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Sound Quality

You can sound completely different with the same guitar and pedals as you change up your cabinet, amp tubes and microphone/mic placement.   Solid Studio offers 8 classic cab selections, three tube types, eight microphones and three different placements for a wide variety of possible outcomes and tones.  https://www.youtube.com/watch?v=nKWmJikDC3E&t=2s   Typically my favorites are the Roland Jazz Chorus 112 for cleans and the Marshall 1960 4x12 for dirt; and typically I prefer the EL34 tubes and the Sennheiser MD421 microphone in center position for both.  Now, having said that, the tone I want from my pedals I sometimes prefer a different cabinet, set of tubes, microphone and its placement.  Consequently, the Solid Studio is not a one-trick pony and minor tweaking does make a difference, particularly if you want to break free of your typical crunch or lead sound.  I also noticed that if I’m using a preamp I don’t find the ‘Power Amp’ option on the Solid Studio useable (it tends to thin the tone), but when using just pedals (e.g., fuzz, overdrive, modulation) then the Power Amp fills out the sound a better (that option also includes a Presence knob to add that high-end sparkle).


A medium-sized pedal, Solid Studio measures about 105 mm (L) x 115mm (W) x 58mm (H) with knobs (4.1 x 4.5 x 2.3 inches).  The heavy-duty metal chassis has powder coated dark blue paint with white graphics.  The five knobs (Cab, Mic, Master, Drive and Presence) feel of heavy plastic and will withstand normal use and abuse.   The two toggle switches that control tube type and mic placement are solid when flipped and located toward the back of the pedal, sandwiched between the largest two knobs.  All knobs have exceptional quality pots (smooth and very solid when turned without any static or noise).  The two soft footswitches (Cab on/off [bypass] and Amp) are solid in feel.  The cable input/output, power supply, etc., are located in the back, saving on pedalboard space and keeping any cable inserts away from a stomping foot.   The larger XLR cable output is located on the left side.  Solid Studio does not run on batteries and requires a 9VDC power supply while requiring 240mA of power.


A DI or direct input device, Solid Studio allows you to record direct to DAW, play through a PA system or into a FRFR (full-range flat-response) speaker.  Using the IR (impulse response) of a particular speaker cabinet, tube amp, mic and its placement you can zero in on various and different tones to help sculpt an ideal sound and at a very reasonable price of only $199 USD.  Besides the typical XLR balanced output and a quarter-inch jack input/output, there also is a ‘through,’ so that you can have a dry line out to a different source.  Included is access to eight different classic cabinet types from Fender, Marshall, Roland, Vox and Celestion (Vintage 30s and Greenbacks).  There are eight microphone types (from Shure, Sennheiser, Neumann, Royer and AKG), three mic positions (center, mid and edge) and three tube types (EL34, 6V6 and EL84).  In sum, there are dozens of options to coordinate with your gear’s characteristics to achieve the tone you want for recording or live play.  You also have access to a Power Amp option, which is very helpful when working with pedals only (and no preamp) for a bigger more polished sound; an option that includes Master volume, Drive and Presence.  The NUX Solid Studio also has a USB output for firmware updates.  I would have appreciated 1-2 fewer Fender option and 1-2 higher-gain options, e.g., Mesa or Friedman cabs.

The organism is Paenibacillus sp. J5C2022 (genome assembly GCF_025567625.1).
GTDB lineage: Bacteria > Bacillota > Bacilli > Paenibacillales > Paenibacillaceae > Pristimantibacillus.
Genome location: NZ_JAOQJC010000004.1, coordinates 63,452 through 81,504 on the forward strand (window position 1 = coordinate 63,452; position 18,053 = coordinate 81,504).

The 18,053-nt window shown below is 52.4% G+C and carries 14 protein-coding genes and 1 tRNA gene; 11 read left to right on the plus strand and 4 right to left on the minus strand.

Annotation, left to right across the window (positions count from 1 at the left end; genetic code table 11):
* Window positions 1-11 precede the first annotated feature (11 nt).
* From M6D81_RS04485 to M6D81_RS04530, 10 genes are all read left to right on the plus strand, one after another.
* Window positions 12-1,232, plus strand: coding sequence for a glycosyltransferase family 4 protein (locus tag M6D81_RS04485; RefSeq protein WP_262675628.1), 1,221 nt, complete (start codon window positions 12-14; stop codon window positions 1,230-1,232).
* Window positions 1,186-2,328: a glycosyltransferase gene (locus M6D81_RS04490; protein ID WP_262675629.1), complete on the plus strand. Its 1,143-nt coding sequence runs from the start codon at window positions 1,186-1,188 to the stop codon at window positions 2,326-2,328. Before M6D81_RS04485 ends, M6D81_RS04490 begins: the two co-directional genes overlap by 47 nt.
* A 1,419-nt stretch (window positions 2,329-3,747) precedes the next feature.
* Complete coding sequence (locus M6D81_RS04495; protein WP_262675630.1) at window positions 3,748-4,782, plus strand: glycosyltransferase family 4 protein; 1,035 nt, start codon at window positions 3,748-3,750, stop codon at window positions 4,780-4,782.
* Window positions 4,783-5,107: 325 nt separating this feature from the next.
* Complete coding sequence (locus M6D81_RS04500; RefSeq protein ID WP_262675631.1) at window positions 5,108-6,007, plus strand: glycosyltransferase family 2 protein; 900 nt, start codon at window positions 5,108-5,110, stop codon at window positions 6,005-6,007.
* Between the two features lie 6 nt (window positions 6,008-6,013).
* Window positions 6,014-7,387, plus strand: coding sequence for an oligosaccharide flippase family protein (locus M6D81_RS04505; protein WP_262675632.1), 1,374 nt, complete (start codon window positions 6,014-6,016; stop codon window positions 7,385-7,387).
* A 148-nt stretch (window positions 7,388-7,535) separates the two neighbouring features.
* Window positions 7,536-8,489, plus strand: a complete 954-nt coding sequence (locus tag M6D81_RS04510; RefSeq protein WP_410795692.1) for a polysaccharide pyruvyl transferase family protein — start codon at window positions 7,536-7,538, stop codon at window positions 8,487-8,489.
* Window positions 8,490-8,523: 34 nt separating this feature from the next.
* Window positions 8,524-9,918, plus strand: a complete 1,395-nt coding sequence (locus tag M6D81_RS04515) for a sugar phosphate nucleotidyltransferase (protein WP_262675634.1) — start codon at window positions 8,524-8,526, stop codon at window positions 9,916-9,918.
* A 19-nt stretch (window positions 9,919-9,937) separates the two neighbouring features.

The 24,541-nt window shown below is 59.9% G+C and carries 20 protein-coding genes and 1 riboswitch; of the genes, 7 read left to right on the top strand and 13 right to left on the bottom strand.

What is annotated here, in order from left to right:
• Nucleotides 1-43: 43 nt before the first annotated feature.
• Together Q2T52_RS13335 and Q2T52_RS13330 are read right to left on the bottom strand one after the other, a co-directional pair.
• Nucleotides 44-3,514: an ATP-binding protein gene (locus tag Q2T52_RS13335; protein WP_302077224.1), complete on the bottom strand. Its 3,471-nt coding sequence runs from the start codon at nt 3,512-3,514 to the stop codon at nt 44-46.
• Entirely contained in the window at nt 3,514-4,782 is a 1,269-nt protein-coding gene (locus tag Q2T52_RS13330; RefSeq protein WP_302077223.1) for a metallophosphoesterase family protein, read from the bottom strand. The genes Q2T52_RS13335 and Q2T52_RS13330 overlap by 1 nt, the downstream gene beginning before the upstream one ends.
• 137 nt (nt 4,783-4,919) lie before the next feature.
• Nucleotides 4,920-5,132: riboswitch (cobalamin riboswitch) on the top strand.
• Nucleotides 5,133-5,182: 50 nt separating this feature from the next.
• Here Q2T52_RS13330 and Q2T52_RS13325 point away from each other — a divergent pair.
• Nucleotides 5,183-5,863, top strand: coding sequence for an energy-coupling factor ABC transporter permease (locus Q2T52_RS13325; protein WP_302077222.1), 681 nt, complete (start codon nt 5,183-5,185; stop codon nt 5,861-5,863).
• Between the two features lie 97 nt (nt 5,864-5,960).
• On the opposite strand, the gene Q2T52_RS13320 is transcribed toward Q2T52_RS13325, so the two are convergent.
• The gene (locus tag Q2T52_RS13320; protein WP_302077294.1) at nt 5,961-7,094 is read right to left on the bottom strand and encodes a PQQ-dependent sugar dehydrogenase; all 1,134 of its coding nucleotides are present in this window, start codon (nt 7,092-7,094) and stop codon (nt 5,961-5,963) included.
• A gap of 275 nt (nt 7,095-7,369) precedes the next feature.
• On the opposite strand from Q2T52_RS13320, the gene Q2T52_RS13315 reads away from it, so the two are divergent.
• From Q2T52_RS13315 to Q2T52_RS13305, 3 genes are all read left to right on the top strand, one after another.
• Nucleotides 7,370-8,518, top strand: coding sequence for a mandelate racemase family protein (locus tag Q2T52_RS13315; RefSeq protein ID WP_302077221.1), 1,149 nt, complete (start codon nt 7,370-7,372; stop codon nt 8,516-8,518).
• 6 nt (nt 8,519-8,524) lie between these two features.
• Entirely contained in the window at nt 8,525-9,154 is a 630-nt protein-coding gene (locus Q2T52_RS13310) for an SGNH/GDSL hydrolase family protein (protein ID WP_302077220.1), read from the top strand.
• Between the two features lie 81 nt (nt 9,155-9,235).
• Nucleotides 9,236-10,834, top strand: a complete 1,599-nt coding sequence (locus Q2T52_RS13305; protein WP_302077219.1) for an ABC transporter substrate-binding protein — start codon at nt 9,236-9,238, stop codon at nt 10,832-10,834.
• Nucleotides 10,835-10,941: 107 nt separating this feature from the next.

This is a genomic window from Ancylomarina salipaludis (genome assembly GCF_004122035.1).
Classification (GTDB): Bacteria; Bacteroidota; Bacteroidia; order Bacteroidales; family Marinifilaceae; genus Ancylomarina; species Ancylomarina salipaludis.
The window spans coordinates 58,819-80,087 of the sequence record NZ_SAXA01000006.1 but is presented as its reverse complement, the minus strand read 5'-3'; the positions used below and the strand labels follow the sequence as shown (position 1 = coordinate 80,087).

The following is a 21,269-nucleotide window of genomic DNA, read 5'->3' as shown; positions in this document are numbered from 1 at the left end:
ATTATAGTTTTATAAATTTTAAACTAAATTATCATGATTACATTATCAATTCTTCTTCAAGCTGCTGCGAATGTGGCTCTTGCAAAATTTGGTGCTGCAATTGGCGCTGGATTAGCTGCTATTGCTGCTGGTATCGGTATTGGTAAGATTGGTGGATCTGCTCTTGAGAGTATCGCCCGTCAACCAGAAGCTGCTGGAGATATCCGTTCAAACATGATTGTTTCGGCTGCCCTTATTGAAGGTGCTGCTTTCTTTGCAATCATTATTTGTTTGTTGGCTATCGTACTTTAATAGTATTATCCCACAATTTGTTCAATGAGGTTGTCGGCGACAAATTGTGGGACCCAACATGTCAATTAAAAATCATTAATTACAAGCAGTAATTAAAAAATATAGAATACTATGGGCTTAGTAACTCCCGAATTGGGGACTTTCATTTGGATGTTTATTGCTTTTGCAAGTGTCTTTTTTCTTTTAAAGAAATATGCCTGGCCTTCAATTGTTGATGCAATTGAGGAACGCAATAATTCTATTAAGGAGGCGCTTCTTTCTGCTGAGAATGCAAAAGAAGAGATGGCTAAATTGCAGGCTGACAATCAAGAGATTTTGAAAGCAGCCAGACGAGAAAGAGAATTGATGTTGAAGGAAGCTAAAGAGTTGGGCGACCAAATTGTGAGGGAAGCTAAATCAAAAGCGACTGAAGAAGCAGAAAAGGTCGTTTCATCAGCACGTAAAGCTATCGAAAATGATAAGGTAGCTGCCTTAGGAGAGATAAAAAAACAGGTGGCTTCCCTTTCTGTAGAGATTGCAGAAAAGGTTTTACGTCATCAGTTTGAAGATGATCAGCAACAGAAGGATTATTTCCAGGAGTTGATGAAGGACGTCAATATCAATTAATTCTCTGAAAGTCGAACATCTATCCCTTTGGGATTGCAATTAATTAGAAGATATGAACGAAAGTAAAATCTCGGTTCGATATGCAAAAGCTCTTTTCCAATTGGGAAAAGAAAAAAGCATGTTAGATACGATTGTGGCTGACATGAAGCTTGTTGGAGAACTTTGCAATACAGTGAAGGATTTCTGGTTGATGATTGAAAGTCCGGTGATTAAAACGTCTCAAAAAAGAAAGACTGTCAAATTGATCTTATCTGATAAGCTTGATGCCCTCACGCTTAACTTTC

General Comments

Solid Studio requires some

experimentation, since your choices depend on the gear (e.g., pedals, guitar

pickups, etc.) you use.  With the Roland

Jazz Chorus 112 working so well for my clean tones, I start with that

selection, although I will zip through the other cabinets to hear what they

have to offer.  Likewise, my dirty tones

start with the Marshall 1960 cab and then I will try the others in case there

is a better choice (the Fender Bassman cab seems to work well with clean and

dirty, for example).  My mic selection

often is the Sennheiser MD421 as it offers a good amount of thickness and

clarity (I may want a thinner sound or even a heavier sound and may select a

different mic as I go through the fine-tuning). 

The next step is to select my tubes. 

EL34s are heavier with a bigger crunch, 6V6 have a warmer sound, and the

EL84s are brighter with more high ends. 

I often select the EL34s, but I do have some drive pedals that have more

punch and grain with the 6V6 tubes.  The

microphone selections vary significantly, with some producing a deeper and

thicker response, whereas others are ‘lighter’ with more clarity, any of which

can be used to coordinate with dark pickups/pedals vs. bright pickups/pedals.  Likewise, mic placement makes a difference as

having a center position translates into more high-ends, a mid position more

mids and an edge position more bass. 

Double tracking your guitar (so that one is center and the other either

mid or edge, with the same or different mic) can produce a very unique and multi-dimensional


Reviewer's Background

Brian Johnston is a guitar gear enthusiast who likes to develop reviews and demo videos on stuff he likes.  His YouTube channel is CoolGuitarGear.

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